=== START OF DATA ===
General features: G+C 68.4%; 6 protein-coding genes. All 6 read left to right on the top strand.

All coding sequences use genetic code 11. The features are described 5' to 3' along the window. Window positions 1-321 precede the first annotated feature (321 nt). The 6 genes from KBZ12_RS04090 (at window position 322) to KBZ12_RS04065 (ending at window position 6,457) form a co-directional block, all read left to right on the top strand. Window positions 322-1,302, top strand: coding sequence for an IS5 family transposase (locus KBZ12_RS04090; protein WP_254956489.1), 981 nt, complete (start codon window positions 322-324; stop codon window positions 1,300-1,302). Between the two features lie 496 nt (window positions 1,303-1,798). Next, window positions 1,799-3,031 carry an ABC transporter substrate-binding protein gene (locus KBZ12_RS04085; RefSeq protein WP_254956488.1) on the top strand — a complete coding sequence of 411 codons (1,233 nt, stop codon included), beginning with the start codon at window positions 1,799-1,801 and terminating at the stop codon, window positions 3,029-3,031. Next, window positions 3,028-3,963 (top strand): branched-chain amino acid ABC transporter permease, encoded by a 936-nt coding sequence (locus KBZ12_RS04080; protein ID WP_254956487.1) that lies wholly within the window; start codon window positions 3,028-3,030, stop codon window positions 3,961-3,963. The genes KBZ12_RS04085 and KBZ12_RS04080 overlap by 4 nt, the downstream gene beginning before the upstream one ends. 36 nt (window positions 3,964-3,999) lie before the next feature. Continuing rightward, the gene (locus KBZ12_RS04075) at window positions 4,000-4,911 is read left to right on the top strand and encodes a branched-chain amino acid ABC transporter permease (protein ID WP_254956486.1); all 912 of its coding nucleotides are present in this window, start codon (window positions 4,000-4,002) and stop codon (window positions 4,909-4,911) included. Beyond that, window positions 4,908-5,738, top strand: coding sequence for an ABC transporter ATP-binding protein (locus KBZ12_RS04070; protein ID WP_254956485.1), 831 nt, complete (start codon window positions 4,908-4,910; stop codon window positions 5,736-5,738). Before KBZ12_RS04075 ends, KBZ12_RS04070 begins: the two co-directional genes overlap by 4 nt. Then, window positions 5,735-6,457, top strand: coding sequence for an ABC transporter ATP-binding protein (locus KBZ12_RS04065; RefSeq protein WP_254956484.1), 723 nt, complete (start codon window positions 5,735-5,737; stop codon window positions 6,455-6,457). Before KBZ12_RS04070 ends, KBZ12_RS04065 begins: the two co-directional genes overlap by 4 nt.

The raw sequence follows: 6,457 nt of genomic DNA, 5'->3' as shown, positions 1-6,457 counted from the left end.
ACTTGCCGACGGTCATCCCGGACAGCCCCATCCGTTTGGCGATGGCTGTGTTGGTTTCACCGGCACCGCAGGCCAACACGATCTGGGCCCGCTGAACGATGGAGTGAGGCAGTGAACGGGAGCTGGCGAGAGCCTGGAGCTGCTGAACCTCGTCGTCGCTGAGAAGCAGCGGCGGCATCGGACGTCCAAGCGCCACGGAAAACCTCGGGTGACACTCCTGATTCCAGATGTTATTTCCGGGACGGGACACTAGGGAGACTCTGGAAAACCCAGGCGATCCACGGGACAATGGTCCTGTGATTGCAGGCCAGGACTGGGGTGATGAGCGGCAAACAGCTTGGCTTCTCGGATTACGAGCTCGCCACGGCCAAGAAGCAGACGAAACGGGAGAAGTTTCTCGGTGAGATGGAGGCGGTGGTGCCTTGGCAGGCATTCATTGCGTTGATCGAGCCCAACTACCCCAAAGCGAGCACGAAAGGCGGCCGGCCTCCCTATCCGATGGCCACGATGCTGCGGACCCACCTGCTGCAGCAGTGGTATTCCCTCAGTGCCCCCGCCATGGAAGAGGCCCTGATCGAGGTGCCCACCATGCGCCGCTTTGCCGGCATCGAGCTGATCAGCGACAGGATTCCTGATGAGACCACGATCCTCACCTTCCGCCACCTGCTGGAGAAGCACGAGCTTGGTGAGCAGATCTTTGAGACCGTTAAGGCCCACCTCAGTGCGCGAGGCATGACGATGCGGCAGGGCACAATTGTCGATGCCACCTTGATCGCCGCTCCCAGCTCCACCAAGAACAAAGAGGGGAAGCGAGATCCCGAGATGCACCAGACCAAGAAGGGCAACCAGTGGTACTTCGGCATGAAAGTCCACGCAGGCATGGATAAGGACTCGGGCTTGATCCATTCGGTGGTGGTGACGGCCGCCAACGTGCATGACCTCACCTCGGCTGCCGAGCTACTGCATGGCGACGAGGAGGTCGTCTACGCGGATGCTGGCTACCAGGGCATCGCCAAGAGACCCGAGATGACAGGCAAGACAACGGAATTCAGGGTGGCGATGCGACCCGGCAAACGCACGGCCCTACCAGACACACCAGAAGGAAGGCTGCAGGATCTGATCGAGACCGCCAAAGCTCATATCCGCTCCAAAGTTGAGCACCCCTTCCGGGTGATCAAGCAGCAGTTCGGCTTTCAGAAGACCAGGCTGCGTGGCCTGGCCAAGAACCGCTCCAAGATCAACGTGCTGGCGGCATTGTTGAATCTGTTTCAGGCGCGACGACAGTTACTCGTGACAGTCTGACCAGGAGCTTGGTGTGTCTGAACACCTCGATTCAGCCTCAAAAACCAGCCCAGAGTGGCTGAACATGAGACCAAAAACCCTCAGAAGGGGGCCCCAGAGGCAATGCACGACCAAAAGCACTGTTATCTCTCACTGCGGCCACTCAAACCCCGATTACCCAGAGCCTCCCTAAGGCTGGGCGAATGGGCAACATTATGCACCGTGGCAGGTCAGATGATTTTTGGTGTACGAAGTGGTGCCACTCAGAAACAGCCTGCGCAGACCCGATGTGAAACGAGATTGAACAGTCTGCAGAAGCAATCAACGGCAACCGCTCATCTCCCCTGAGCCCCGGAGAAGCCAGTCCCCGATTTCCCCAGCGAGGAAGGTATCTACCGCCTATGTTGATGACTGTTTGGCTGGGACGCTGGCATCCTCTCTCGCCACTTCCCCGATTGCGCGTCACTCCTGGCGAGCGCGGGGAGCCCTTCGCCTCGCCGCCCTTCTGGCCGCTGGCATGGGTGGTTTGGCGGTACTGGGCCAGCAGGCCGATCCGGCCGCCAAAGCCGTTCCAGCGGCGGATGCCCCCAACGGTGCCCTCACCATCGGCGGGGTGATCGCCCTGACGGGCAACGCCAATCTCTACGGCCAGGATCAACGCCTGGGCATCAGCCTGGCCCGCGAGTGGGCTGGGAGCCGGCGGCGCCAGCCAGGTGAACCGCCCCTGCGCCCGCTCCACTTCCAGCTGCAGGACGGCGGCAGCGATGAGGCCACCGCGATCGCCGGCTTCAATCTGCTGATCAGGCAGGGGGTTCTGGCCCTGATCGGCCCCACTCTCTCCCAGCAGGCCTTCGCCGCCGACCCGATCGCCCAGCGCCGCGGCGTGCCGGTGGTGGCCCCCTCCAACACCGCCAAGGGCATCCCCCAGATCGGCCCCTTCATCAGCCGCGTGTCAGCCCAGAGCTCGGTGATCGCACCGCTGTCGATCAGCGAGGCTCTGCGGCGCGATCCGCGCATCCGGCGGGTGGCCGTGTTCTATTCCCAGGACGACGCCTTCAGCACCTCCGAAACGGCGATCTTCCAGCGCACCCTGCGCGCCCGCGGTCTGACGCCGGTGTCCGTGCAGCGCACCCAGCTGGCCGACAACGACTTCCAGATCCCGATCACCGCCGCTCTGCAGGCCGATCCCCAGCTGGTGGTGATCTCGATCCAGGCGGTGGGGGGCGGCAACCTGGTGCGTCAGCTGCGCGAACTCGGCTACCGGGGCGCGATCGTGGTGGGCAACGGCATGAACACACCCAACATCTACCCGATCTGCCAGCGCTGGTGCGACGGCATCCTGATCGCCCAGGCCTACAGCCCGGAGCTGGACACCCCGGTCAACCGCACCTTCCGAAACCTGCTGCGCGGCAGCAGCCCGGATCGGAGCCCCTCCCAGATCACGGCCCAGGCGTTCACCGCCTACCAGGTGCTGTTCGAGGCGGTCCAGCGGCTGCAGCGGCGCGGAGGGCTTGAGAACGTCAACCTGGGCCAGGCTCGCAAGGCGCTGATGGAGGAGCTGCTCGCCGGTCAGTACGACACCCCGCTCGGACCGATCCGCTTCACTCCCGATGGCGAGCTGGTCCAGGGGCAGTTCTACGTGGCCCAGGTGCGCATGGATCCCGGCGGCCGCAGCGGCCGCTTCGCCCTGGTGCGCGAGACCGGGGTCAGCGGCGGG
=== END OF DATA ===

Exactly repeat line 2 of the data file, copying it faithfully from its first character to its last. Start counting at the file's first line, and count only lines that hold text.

All coding sequences use genetic code 11. The features are described 5' to 3' along the window. Window positions 1-321 precede the first annotated feature (321 nt). The 6 genes from KBZ12_RS04090 (at window position 322) to KBZ12_RS04065 (ending at window position 6,457) form a co-directional block, all read left to right on the top strand. Window positions 322-1,302, top strand: coding sequence for an IS5 family transposase (locus KBZ12_RS04090; protein WP_254956489.1), 981 nt, complete (start codon window positions 322-324; stop codon window positions 1,300-1,302). Between the two features lie 496 nt (window positions 1,303-1,798). Next, window positions 1,799-3,031 carry an ABC transporter substrate-binding protein gene (locus KBZ12_RS04085; RefSeq protein WP_254956488.1) on the top strand — a complete coding sequence of 411 codons (1,233 nt, stop codon included), beginning with the start codon at window positions 1,799-1,801 and terminating at the stop codon, window positions 3,029-3,031. Next, window positions 3,028-3,963 (top strand): branched-chain amino acid ABC transporter permease, encoded by a 936-nt coding sequence (locus KBZ12_RS04080; protein ID WP_254956487.1) that lies wholly within the window; start codon window positions 3,028-3,030, stop codon window positions 3,961-3,963. The genes KBZ12_RS04085 and KBZ12_RS04080 overlap by 4 nt, the downstream gene beginning before the upstream one ends. 36 nt (window positions 3,964-3,999) lie before the next feature. Continuing rightward, the gene (locus KBZ12_RS04075) at window positions 4,000-4,911 is read left to right on the top strand and encodes a branched-chain amino acid ABC transporter permease (protein ID WP_254956486.1); all 912 of its coding nucleotides are present in this window, start codon (window positions 4,000-4,002) and stop codon (window positions 4,909-4,911) included. Beyond that, window positions 4,908-5,738, top strand: coding sequence for an ABC transporter ATP-binding protein (locus KBZ12_RS04070; protein ID WP_254956485.1), 831 nt, complete (start codon window positions 4,908-4,910; stop codon window positions 5,736-5,738). Before KBZ12_RS04075 ends, KBZ12_RS04070 begins: the two co-directional genes overlap by 4 nt. Then, window positions 5,735-6,457, top strand: coding sequence for an ABC transporter ATP-binding protein (locus KBZ12_RS04065; RefSeq protein WP_254956484.1), 723 nt, complete (start codon window positions 5,735-5,737; stop codon window positions 6,455-6,457). Before KBZ12_RS04070 ends, KBZ12_RS04065 begins: the two co-directional genes overlap by 4 nt.